The binders may comprise two or more resins to provide specific property profiles. For example, Piccotex 100 resins by Hercules is a styrene copolymer (vinyl toluene-a-methylstyrene copolymers) that provides high hot tack properties which aid adhesion of the coating to the receiving substrate upon transfer. Polyethylene SL300 is a polyethylene resin emulsion of a small (submicron) particle size within the Slip-Ayd series by Daniel Products which provides slip or wax-like properties for transfer. Thermoplastic resins typically enhance the integrity of the printed image; i.e., they enhance the smear and scratch resistance. Thermoplastic resins typically have a melting point of less than 300° C. and preferably in the range of 95° C. to 250° C. The amount of thermoplastic resin can range from 15-35 wt. %, and preferably comprises at least 25 wt. % of the formulation, based on the total dry ingredients.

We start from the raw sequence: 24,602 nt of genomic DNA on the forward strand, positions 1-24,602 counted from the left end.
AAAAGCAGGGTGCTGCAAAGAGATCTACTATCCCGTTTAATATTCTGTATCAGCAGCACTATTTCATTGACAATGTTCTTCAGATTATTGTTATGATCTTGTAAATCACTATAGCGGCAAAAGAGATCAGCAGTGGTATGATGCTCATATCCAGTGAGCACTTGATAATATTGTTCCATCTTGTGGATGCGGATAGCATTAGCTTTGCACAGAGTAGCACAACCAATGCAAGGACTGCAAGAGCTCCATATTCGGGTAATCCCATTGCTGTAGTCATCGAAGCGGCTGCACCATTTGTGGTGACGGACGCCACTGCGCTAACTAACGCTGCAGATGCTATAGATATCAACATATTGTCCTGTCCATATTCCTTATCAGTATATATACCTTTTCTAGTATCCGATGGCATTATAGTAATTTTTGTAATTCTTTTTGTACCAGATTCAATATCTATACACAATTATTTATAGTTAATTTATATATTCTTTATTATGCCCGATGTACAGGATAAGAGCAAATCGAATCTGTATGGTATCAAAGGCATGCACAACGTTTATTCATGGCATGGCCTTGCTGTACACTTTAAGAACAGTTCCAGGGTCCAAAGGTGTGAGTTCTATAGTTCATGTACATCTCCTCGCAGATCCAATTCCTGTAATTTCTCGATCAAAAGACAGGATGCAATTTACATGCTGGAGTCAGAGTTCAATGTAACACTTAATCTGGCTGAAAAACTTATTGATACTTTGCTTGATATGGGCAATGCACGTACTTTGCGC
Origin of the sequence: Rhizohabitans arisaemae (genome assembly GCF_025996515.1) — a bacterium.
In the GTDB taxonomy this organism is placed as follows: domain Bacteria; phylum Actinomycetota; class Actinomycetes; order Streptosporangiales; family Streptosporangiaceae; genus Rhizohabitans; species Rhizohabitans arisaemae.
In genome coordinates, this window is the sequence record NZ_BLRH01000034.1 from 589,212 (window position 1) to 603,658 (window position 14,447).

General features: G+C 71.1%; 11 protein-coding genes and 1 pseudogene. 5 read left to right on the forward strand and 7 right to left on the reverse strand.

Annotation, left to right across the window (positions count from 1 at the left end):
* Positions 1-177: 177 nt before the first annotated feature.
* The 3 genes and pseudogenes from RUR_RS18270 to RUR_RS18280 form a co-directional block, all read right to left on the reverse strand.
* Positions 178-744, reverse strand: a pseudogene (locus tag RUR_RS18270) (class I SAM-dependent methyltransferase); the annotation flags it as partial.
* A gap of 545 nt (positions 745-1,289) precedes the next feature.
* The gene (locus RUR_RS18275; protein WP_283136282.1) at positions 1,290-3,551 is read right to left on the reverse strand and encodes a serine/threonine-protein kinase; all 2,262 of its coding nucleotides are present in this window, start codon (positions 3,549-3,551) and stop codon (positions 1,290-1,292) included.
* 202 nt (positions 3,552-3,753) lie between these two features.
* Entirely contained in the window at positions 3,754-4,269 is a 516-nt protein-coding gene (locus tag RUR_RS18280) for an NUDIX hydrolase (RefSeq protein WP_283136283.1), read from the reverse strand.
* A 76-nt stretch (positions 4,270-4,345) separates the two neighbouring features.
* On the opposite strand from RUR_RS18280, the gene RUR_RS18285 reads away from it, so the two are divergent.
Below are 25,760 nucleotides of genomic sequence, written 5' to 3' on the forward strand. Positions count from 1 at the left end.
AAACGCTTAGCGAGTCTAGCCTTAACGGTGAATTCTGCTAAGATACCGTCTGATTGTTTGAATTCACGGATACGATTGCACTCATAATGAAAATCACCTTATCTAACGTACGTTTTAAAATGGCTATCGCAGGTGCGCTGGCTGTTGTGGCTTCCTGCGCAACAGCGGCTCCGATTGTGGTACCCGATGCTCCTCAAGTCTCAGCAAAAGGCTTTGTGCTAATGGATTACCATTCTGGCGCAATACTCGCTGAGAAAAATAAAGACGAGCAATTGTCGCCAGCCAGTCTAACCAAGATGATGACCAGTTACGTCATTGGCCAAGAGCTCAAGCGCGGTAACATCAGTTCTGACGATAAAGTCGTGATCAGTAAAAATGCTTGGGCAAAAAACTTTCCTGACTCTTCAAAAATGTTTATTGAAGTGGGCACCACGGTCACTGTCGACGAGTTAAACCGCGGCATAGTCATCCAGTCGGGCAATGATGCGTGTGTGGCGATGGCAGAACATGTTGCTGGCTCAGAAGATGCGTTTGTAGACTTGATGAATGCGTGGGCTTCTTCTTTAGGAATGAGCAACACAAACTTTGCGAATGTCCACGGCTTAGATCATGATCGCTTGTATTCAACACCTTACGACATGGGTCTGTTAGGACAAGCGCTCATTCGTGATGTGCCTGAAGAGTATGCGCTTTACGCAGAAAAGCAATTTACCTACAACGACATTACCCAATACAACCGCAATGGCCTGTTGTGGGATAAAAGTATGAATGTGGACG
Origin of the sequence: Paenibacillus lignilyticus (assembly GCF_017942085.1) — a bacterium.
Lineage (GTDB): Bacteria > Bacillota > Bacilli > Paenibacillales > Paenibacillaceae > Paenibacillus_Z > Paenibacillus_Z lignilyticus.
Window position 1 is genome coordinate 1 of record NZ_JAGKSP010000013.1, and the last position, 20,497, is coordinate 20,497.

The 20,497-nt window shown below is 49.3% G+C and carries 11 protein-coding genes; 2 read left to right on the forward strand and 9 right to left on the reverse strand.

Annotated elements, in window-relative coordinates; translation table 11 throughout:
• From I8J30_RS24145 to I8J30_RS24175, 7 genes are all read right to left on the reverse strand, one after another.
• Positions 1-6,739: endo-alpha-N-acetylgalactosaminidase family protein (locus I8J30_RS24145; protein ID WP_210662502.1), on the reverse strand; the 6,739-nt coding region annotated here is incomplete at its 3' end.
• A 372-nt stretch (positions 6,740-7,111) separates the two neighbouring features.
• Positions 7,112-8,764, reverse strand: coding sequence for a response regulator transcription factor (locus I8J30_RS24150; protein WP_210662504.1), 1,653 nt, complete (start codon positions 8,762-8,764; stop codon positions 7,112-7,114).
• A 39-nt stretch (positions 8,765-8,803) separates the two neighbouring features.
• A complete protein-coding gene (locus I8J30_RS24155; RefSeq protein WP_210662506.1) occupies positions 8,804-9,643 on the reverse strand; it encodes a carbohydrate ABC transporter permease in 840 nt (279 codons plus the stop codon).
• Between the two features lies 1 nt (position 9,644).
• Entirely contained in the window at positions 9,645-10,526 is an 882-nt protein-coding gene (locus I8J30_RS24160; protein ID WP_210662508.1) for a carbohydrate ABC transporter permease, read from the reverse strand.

A key component of the inks provided by this invention is a water repelling agent. This water repelling agent provides a second security for the printed matter obtained. The water repelling agent is used in an amount sufficient to render the dry ink waterproof, preferably with a surface tension less than 35 dynes, preferably between 20-30 dynes. Water has a surface tension of 70 dynes. In being waterproof, the image will surface when the printed matter is wet with water or other aqueous solution. The printed image will not absorb water forming beads thereon and due to the distinct surface tension from the substrates, the application of water will render the image visible. A convenient method for exposing the image is to pass a water soluble ink such as in a felt marker over the image.